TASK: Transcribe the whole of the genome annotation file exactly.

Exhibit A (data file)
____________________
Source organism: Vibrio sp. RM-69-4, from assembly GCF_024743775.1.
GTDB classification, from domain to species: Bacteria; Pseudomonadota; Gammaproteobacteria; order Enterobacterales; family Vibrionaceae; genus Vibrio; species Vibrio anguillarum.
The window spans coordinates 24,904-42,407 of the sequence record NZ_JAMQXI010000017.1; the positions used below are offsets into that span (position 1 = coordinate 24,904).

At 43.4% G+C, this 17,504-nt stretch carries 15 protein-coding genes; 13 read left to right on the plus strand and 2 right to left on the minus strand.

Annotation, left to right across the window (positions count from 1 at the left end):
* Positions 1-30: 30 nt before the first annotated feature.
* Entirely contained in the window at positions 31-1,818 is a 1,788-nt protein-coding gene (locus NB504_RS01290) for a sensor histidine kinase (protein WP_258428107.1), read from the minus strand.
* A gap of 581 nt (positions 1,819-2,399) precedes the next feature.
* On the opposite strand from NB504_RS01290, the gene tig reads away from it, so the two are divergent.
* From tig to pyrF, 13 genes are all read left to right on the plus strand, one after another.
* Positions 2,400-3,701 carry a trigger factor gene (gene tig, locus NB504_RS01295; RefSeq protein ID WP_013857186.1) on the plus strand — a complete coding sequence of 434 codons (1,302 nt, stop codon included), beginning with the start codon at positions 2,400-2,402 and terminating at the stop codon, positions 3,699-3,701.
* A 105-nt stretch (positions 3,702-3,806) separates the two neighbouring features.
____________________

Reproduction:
Source organism: Vibrio sp. RM-69-4, from assembly GCF_024743775.1.
GTDB classification, from domain to species: Bacteria; Pseudomonadota; Gammaproteobacteria; order Enterobacterales; family Vibrionaceae; genus Vibrio; species Vibrio anguillarum.
The window spans coordinates 24,904-42,407 of the sequence record NZ_JAMQXI010000017.1; the positions used below are offsets into that span (position 1 = coordinate 24,904).

At 43.4% G+C, this 17,504-nt stretch carries 15 protein-coding genes; 13 read left to right on the plus strand and 2 right to left on the minus strand.

Annotation, left to right across the window (positions count from 1 at the left end):
* Positions 1-30: 30 nt before the first annotated feature.
* Entirely contained in the window at positions 31-1,818 is a 1,788-nt protein-coding gene (locus NB504_RS01290) for a sensor histidine kinase (protein WP_258428107.1), read from the minus strand.
* A gap of 581 nt (positions 1,819-2,399) precedes the next feature.
* On the opposite strand from NB504_RS01290, the gene tig reads away from it, so the two are divergent.
* From tig to pyrF, 13 genes are all read left to right on the plus strand, one after another.
* Positions 2,400-3,701 carry a trigger factor gene (gene tig, locus NB504_RS01295; RefSeq protein ID WP_013857186.1) on the plus strand — a complete coding sequence of 434 codons (1,302 nt, stop codon included), beginning with the start codon at positions 2,400-2,402 and terminating at the stop codon, positions 3,699-3,701.
* A 105-nt stretch (positions 3,702-3,806) separates the two neighbouring features.